Twitch is no stranger to toxic chat filled with racism, sexism and just about any other ‘ism’ you can think of, making the implementation of an official Kentucky Fried Chicken emote all the more bizarre. It took mere hours for the new KFC emote to be devolved in such a way as to play up to outdated, offensive stereotypes, leading to further discussions about how to deal with toxicity online.
The promotion started off innocently enough, with KFC working in conjunction with PlayerUnknown’s Battlegrounds streamers Sacriel, Sequisha, Dr. Lupo and Anthony Kongphan as they all competed to win as many elusive ‘Winner Winner Chicken Dinners’ as possible. Those that spammed the emote when players got close to the winner’s circle during the streams could potentially bag themselves KFC gift cards for their own, real chicken dinner.
Unfortunately, this emote was global, meaning that anyone with a Twitch account could access it and take the emote out of context. Just a few hours after it was implemented, it was rampantly used alongside an emote of streamer Trihex’s face, which on its own is already abused in a particularly racist way to denote specifically when a black person is on screen.
Image: Trihex on YouTube
“I feel bad for POCs (people of color) right now on Twitch who can’t look past that,” explained Trihex upon finding out how the new emote was being used alongside his own. “Someone’s gotta get it together, man. I’m laughing because I’m like dying inside. Do, like, no black people work at Twitch? What else do I even say to that?”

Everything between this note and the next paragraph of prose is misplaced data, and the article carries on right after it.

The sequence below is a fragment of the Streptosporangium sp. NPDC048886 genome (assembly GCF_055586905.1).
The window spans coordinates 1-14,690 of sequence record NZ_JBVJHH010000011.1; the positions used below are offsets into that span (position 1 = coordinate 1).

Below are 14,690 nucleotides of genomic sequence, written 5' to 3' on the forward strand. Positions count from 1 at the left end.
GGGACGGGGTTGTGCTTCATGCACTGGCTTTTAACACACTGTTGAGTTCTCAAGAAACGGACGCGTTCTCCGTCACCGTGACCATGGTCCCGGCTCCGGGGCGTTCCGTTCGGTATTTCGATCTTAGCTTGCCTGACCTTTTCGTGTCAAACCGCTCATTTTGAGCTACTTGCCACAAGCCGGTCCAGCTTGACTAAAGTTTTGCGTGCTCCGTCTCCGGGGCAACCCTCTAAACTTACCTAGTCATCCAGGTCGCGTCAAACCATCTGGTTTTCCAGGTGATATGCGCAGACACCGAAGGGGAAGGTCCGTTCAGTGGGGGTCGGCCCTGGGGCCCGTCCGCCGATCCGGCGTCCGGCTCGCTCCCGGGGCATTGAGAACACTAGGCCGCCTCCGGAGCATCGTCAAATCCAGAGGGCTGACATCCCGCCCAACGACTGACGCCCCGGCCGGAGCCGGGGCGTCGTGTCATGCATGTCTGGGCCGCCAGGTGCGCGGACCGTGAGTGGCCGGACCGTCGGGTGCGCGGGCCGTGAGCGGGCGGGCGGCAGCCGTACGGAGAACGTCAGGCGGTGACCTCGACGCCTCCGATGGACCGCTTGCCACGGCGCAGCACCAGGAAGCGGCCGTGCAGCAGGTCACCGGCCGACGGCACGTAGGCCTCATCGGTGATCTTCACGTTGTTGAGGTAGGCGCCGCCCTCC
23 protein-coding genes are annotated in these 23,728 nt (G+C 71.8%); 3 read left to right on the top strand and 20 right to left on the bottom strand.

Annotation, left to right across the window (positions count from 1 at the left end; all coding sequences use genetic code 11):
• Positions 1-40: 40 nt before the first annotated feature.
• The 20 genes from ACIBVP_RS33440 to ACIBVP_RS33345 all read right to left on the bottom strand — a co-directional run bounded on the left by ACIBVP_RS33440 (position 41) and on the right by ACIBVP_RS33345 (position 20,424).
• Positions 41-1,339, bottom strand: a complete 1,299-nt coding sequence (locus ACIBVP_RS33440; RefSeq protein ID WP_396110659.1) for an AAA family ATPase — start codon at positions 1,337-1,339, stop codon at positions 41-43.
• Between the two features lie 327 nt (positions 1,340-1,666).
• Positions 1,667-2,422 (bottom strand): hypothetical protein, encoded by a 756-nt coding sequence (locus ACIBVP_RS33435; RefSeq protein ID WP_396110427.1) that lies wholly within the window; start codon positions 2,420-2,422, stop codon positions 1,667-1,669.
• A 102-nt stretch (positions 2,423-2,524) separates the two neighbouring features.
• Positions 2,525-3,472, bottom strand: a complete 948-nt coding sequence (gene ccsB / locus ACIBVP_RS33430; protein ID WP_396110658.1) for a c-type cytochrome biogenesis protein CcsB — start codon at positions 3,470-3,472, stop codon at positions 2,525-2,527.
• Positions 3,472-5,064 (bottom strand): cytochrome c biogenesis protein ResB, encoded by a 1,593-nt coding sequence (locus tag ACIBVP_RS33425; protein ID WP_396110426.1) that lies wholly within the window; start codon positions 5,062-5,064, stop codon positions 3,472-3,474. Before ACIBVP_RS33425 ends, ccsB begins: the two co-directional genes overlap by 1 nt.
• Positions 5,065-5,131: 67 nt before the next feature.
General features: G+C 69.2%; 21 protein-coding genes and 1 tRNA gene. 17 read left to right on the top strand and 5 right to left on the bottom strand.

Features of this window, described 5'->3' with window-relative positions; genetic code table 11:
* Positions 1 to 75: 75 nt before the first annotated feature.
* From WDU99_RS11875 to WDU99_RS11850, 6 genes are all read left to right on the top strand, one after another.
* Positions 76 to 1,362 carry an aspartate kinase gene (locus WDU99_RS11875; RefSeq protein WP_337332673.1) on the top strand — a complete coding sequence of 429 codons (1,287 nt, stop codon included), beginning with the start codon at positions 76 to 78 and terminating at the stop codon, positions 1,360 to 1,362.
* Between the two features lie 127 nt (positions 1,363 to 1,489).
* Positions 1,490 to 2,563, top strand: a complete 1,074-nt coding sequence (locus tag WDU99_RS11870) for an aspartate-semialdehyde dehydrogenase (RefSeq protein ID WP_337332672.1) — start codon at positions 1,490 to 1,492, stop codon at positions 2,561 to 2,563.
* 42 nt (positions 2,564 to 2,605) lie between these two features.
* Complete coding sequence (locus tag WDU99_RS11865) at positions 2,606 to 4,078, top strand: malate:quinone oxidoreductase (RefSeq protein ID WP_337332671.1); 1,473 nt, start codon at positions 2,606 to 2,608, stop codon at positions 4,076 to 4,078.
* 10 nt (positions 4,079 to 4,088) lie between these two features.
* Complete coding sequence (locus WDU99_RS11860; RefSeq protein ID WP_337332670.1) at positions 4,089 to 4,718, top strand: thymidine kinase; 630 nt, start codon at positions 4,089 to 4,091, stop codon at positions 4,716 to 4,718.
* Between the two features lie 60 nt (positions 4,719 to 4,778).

Trihex has already acknowledged that his emote has been used in “for racism a lot,” claiming late last year that “it’s not the emote’s fault that it’s being used for racist things,” which is why the emote remains. Similarly, the KFC bucket of chicken emote is also not at fault for the horrendous connotations that the community is pushing when using them in simultaneously.
Twitch has promptly removed the KFC emote, but many are still surprised that the platform would add such an emote in the wake of this month’s Overwatch League controversy. Professional player Félix “xQc” Lengyel was dismissed from his team after using Trihex’s emote to publicly ridicule Overwatch League caster Malik Forte, despite Lengyel’s claims that he was unaware of any negative connotations surrounding the emote.
It is even more confusing given that Twitch has recently updated its Community Guidelines, pinning streamers as responsible for their own communities. This has led to many outright banning emotes in their chat, as well as the people attempting to use them in malicious ways. If not, communities, organisations and individuals risk being suspended.
Hopefully, Twitch will have a brighter future concerning toxic behaviour online as it is one of the 30+ big brands to form the Fair Play Alliance, an organisation dedicated to collaboration in its battle against toxic behaviour online.
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KitGuru Says: It is Twitch’s responsibility to be mindful about how it proceeds but I personally think this shines a giant spotlight on the festering communities that Twitch truly is attempting to deal with. Hopefully this leads to more changes on the platform to rid it and therefore other online spaced of people who simply don’t know or don’t care how to conduct themselves. Do you think the blame falls on Twitch?